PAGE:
Cong Peng

/Economics & Big Data/

ABOUT

I am a PhD student at The London School of Economics and Political Science, with an interest in Urban/Transportation and Development Economics. I primarily focus on three strands of researches: digital economy, rapid transit system and institutions. My study on digital economy explores the economic impact of the increasingly significant role of online retailing. By tracking hourly released traffic congestion and air quality data, I investigated the impact of e-commerce on traffic congestion and air pollution. The second strand focuses on the impact of the rapid transit system on cities. I drew insight from a period when Chinese cities invested heavily on infrastructure to inform longer-term policy decisions around labor market, city infrastructure, and environmental sustainability. The last strand of my research traces the disparity in the spatial structure of cities back to the role of different institutions in cities’ early stage. In a joint project on African cities, I studied how the spatial compactness of cities is affected by differential institutions persisting from the colonial period and its implications for public good provision.

EDUCATION

PhD in Economic Geography
London School of Economics


IN PROGRESS

Fox International Fellow
Yale University

SEP 2014 - JUN 2015

Master in Economics
Fudan University

SEP 2011 - JUN 2014

BA in Economics
Zhongnan University of Economics and Law

SEP 2007 - JUN 2011



WORKGING PAPERS

Can E-commerce Reduce Traffic Congestion and Air pollution?
Job Market Paper

The paper exploits the exogenous shocks due to two most influential shopping events in China, Single Day Shopping Event and 12 Dec Shopping Event, to investigate how rapid growth of e-commerce affects urban traffic congestion. The Single Day shopping event on 11 Nov targets online channel, while the shopping event on 12 Dec mostly affects offline channel. This contrast provides a quasi-experiment for estimating the effect of e-commerce on traffic congestion. The paper modeled consumer behavior and traffic during the two events. Adopting a structural difference-in-difference in style approach, the paper found that traffic generated from online shopping is about 52% of that generated from offline shopping for one unit of consumption. Given that Nitrogen Dioxide (NO2) is a major vehicle exhaust and a good proxy of traffic congestion, I found similar result for the traffic saving ratio when using NO2 as alternative measure, which also implies that e-commerce can reduce traffic related air pollution.

Colonial Legacies: Shaping African cities
with J. Vernon Henderson and Neeraj G. Baruah

Differential institutions imposed under colonial rule continue to affect the spatial structure of African cities and day-to-day life. Based on a sample of 318 cities across 28 countries with satellite data on built cover over time, Anglophone origin cities com- pared to Francophone ones are more sprawling and have less regular spatial layouts overall. They especially have more leapfrog development at the extensive margin. Re- sults are impervious to a border experiment and to many robustness tests, measures of sprawl, and sub-samples. Why would colonial origins matter? British colonial govern- ments operated under indirect rule and a dual mandate within cities, allowing colonial and native sections to develop without an overall plan and coordination. French gov- ernments operated more under direct rule, with, in principle, comprehensive integrated city planning and land allocation mechanisms. While the results provide evidence of the strong role of colonial influence and persistence of institutions, they also have pub- lic policy relevance. In cities, from DHS data, similar households which are located in areas of the city with more leapfrog development have poorer connections to piped water, electricity, and landlines, presumably because of higher costs of providing in- frastructure with urban sprawl.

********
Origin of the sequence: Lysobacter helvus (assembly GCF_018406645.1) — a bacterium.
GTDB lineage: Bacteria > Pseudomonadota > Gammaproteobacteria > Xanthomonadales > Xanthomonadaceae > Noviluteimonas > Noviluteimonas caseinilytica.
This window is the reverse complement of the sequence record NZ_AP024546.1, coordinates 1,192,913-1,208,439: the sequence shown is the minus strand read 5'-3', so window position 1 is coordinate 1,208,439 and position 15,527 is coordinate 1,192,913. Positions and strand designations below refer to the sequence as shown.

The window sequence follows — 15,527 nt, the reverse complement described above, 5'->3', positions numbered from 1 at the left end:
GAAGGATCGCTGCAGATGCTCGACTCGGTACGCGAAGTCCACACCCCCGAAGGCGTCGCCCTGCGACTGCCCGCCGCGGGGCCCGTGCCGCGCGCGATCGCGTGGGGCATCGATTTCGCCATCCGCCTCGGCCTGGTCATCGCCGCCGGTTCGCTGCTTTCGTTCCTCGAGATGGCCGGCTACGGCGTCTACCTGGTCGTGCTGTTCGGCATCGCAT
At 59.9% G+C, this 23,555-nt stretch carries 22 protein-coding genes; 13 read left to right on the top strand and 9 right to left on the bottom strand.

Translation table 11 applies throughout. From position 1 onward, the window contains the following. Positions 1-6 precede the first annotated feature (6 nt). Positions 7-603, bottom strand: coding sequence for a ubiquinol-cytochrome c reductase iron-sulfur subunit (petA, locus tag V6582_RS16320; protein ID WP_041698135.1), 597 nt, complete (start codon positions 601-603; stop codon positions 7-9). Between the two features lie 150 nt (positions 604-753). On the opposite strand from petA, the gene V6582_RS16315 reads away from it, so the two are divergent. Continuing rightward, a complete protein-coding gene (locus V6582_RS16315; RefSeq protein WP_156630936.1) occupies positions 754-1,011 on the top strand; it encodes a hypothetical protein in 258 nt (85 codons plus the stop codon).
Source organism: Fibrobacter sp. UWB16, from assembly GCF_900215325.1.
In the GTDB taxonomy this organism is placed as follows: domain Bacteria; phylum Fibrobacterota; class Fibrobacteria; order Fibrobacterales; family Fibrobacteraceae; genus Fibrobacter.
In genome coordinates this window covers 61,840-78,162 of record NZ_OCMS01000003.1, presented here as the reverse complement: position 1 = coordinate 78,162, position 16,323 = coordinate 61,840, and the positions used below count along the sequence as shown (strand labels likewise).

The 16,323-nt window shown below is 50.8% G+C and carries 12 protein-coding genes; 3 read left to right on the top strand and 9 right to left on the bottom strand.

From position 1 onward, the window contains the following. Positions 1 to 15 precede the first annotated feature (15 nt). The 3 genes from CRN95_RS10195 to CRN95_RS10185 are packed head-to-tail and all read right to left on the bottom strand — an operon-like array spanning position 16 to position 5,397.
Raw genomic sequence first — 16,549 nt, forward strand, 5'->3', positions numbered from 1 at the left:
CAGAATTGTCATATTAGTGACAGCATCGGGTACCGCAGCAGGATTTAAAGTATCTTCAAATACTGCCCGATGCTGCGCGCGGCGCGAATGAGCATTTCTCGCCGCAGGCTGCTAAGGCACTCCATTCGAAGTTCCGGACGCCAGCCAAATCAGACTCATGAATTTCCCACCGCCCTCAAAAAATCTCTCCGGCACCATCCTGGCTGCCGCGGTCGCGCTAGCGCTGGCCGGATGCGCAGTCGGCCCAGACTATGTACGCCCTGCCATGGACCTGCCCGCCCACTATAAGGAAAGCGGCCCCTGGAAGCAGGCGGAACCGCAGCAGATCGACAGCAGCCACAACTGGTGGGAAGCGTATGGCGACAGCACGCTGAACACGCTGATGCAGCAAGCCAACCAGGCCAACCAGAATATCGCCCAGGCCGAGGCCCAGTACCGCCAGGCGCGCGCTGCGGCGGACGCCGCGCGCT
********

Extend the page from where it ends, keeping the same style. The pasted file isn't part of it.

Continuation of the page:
Valuing the Environmental Benefits of Canals Using House Prices
with Steve Gibbons and Cheng Keat Tang
commissioned by Canal & River Trust of the UK



RESEARCH POSITIONS

Center for Economic Performance, LSE
Research Assitant

Nov 2015 - CURRENT

Yale Law School
Research Assistant

Dec 2014 - Sep 2015

China Knowledge Center, McKinsey & Company
Research Assistant

Sep 2012 - Mar 2014


Teaching

Geographic Information System Workshop, LSE
Instructor
Workshop material download here

Lent term 2016-2018

Introductory to Quantitative Analysis, LSE
Teaching assitant

Michaelmas term 2017

Techniques of Spatial Economic Analysis, LSE
Teaching assitant

Lent term 2018


SKILLS

Python


ArcGIS


Stata


R


Web development


Latex





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CONTACT

Email
c.peng7@lse.ac.uk

Adress
Houghton Street
WC2A 2AE
London, England.

Phone
+44 7743 450595

SOCIAL LINKS